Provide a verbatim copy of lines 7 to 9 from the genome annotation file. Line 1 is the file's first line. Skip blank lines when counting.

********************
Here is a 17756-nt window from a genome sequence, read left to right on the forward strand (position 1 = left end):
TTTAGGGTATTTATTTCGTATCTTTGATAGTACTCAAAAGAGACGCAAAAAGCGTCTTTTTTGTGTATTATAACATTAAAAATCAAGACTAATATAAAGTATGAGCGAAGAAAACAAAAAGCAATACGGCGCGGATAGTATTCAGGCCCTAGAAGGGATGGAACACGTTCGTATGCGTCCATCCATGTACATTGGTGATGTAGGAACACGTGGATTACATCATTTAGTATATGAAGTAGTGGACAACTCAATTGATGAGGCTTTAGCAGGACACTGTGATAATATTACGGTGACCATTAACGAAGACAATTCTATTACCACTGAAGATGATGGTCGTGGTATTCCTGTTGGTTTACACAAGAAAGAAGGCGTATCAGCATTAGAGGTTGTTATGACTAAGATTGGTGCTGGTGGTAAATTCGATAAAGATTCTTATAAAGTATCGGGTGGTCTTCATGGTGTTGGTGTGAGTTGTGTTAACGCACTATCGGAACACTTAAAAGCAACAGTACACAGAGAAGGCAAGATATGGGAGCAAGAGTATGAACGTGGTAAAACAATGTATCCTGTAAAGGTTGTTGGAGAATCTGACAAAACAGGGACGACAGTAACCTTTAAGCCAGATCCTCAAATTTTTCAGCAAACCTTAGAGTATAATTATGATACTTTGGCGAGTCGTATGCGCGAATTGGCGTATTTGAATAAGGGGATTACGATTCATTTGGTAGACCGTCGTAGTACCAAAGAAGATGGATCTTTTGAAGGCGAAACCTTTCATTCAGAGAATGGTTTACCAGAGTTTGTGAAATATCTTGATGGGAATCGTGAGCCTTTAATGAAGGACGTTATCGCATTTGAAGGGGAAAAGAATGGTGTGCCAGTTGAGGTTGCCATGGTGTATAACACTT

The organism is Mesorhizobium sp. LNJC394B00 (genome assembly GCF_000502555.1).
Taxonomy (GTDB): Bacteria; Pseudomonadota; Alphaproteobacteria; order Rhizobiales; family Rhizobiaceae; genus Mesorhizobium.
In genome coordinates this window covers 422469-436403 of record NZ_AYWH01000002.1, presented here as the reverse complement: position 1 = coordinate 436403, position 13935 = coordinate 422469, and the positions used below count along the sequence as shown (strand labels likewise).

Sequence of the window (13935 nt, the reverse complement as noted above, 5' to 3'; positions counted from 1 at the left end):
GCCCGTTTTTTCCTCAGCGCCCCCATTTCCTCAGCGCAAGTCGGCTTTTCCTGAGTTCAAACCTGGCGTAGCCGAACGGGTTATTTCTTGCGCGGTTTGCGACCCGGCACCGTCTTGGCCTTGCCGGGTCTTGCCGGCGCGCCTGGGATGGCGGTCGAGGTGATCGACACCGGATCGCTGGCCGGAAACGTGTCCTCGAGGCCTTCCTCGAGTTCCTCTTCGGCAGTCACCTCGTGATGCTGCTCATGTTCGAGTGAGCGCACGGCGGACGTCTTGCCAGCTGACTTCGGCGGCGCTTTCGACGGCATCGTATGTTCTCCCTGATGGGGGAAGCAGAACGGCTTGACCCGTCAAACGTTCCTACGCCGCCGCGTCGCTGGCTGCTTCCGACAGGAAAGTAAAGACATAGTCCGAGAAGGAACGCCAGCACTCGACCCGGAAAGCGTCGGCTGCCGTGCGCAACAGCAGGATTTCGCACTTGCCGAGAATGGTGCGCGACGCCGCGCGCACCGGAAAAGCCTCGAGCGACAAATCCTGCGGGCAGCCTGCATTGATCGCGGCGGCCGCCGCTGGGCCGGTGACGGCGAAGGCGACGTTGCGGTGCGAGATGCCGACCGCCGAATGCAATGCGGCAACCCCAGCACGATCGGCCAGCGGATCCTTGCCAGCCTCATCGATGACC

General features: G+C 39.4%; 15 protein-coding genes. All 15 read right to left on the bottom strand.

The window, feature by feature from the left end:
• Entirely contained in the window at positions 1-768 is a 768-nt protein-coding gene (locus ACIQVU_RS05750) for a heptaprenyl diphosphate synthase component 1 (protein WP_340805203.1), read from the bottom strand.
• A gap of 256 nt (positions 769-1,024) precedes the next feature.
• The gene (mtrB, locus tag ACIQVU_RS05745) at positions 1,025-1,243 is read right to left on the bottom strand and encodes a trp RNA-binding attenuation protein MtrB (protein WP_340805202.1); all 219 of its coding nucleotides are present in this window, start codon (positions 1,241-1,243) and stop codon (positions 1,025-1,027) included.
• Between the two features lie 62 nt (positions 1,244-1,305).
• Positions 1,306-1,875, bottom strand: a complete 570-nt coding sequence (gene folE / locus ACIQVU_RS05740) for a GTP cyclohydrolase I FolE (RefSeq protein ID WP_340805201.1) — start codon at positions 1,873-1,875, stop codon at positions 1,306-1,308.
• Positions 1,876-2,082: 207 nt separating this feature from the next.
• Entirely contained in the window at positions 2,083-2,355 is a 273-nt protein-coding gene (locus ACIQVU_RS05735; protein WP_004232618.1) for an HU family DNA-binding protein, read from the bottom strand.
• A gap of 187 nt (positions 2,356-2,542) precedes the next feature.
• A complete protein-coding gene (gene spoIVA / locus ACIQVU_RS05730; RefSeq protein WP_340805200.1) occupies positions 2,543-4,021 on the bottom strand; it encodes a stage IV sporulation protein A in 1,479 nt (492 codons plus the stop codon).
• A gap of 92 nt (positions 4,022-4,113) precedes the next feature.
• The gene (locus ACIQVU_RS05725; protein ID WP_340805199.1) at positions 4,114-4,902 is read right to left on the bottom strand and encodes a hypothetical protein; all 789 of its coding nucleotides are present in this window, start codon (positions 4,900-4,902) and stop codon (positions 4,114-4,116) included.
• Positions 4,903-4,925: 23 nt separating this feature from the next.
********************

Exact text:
GCCCGTTTTTTCCTCAGCGCCCCCATTTCCTCAGCGCAAGTCGGCTTTTCCTGAGTTCAAACCTGGCGTAGCCGAACGGGTTATTTCTTGCGCGGTTTGCGACCCGGCACCGTCTTGGCCTTGCCGGGTCTTGCCGGCGCGCCTGGGATGGCGGTCGAGGTGATCGACACCGGATCGCTGGCCGGAAACGTGTCCTCGAGGCCTTCCTCGAGTTCCTCTTCGGCAGTCACCTCGTGATGCTGCTCATGTTCGAGTGAGCGCACGGCGGACGTCTTGCCAGCTGACTTCGGCGGCGCTTTCGACGGCATCGTATGTTCTCCCTGATGGGGGAAGCAGAACGGCTTGACCCGTCAAACGTTCCTACGCCGCCGCGTCGCTGGCTGCTTCCGACAGGAAAGTAAAGACATAGTCCGAGAAGGAACGCCAGCACTCGACCCGGAAAGCGTCGGCTGCCGTGCGCAACAGCAGGATTTCGCACTTGCCGAGAATGGTGCGCGACGCCGCGCGCACCGGAAAAGCCTCGAGCGACAAATCCTGCGGGCAGCCTGCATTGATCGCGGCGGCCGCCGCTGGGCCGGTGACGGCGAAGGCGACGTTGCGGTGCGAGATGCCGACCGCCGAATGCAATGCGGCAACCCCAGCACGATCGGCCAGCGGATCCTTGCCAGCCTCATCGATGACC

General features: G+C 39.4%; 15 protein-coding genes. All 15 read right to left on the bottom strand.

The window, feature by feature from the left end: